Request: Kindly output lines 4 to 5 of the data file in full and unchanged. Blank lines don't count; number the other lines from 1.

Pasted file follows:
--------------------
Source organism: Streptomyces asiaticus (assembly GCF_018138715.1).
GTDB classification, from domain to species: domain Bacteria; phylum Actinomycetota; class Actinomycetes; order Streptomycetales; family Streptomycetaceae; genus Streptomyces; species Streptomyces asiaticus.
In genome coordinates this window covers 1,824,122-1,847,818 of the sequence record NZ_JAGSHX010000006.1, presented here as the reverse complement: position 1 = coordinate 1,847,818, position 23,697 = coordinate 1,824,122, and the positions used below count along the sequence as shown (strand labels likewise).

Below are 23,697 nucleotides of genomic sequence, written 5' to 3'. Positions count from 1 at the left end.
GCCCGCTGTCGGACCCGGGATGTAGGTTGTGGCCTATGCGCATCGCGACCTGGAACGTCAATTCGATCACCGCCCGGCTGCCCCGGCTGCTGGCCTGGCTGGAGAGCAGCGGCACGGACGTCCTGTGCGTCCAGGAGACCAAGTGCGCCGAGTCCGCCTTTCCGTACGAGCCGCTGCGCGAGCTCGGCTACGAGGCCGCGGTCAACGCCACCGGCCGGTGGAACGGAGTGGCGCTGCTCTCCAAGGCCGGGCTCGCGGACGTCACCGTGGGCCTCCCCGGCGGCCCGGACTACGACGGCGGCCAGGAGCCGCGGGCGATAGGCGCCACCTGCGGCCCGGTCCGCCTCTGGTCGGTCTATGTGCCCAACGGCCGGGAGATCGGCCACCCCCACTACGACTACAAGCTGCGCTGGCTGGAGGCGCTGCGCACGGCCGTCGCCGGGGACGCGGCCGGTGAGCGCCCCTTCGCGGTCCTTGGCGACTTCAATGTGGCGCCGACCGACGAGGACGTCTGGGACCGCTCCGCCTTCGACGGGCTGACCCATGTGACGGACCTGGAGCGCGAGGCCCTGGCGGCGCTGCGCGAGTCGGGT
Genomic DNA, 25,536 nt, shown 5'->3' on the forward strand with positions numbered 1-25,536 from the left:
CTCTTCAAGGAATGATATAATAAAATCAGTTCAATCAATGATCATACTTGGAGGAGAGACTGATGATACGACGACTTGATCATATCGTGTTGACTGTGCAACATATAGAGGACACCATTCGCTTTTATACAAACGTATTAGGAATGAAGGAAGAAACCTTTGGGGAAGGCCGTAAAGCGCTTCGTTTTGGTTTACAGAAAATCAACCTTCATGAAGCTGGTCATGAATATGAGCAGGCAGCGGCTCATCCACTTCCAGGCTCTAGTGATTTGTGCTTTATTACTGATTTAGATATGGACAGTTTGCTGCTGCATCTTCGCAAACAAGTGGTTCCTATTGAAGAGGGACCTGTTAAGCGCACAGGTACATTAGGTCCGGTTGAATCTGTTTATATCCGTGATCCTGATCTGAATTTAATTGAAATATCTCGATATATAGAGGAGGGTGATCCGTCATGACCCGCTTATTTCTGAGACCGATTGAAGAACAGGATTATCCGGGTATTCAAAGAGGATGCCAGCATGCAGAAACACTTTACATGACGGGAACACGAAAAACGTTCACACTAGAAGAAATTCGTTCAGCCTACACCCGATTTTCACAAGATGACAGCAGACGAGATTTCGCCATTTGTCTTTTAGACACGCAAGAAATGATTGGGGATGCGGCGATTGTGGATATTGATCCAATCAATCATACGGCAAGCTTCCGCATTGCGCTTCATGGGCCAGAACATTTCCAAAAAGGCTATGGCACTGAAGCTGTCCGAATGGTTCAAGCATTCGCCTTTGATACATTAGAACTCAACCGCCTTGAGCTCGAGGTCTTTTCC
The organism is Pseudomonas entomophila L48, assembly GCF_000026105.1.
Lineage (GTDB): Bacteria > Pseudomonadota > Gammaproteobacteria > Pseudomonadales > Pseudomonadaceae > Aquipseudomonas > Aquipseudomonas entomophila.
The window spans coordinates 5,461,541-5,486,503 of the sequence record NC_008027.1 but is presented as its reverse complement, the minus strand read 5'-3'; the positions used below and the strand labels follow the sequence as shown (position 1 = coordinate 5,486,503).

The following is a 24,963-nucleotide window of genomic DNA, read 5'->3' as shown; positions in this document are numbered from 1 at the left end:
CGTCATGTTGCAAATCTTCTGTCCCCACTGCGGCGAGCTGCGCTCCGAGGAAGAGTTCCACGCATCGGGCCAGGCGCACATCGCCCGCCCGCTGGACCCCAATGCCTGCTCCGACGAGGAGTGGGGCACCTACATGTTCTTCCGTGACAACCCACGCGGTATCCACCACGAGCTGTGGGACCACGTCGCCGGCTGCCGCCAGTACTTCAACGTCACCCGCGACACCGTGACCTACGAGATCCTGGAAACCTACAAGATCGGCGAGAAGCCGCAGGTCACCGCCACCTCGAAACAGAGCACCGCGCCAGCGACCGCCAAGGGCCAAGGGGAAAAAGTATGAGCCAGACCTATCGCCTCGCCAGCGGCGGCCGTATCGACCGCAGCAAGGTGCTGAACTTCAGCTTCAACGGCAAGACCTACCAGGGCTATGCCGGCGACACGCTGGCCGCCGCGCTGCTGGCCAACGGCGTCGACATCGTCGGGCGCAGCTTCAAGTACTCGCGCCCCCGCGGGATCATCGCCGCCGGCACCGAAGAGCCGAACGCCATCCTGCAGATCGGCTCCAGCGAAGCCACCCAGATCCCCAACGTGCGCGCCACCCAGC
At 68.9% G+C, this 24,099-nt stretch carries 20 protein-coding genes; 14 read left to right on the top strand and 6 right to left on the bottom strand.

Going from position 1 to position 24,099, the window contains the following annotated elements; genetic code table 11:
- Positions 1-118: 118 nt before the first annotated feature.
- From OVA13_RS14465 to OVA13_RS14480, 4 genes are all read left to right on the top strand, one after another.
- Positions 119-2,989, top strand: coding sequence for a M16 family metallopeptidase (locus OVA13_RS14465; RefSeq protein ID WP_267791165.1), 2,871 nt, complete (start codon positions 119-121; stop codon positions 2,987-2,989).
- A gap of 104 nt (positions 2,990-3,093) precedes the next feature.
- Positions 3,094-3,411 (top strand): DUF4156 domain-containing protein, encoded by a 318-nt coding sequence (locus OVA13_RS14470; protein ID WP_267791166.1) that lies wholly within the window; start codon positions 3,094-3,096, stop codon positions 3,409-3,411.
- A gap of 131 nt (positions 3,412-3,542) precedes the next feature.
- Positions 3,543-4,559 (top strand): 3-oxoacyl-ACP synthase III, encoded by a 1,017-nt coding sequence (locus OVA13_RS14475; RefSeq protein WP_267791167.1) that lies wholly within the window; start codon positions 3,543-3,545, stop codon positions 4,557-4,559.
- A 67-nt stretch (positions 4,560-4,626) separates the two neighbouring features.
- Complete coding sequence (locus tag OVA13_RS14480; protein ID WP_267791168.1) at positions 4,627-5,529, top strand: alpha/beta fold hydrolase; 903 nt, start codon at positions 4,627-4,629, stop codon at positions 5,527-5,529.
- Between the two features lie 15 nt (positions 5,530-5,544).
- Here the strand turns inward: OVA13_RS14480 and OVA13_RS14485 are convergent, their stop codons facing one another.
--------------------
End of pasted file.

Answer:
Below are 23,697 nucleotides of genomic sequence, written 5' to 3'. Positions count from 1 at the left end.
GCCCGCTGTCGGACCCGGGATGTAGGTTGTGGCCTATGCGCATCGCGACCTGGAACGTCAATTCGATCACCGCCCGGCTGCCCCGGCTGCTGGCCTGGCTGGAGAGCAGCGGCACGGACGTCCTGTGCGTCCAGGAGACCAAGTGCGCCGAGTCCGCCTTTCCGTACGAGCCGCTGCGCGAGCTCGGCTACGAGGCCGCGGTCAACGCCACCGGCCGGTGGAACGGAGTGGCGCTGCTCTCCAAGGCCGGGCTCGCGGACGTCACCGTGGGCCTCCCCGGCGGCCCGGACTACGACGGCGGCCAGGAGCCGCGGGCGATAGGCGCCACCTGCGGCCCGGTCCGCCTCTGGTCGGTCTATGTGCCCAACGGCCGGGAGATCGGCCACCCCCACTACGACTACAAGCTGCGCTGGCTGGAGGCGCTGCGCACGGCCGTCGCCGGGGACGCGGCCGGTGAGCGCCCCTTCGCGGTCCTTGGCGACTTCAATGTGGCGCCGACCGACGAGGACGTCTGGGACCGCTCCGCCTTCGACGGGCTGACCCATGTGACGGACCTGGAGCGCGAGGCCCTGGCGGCGCTGCGCGAGTCGGGT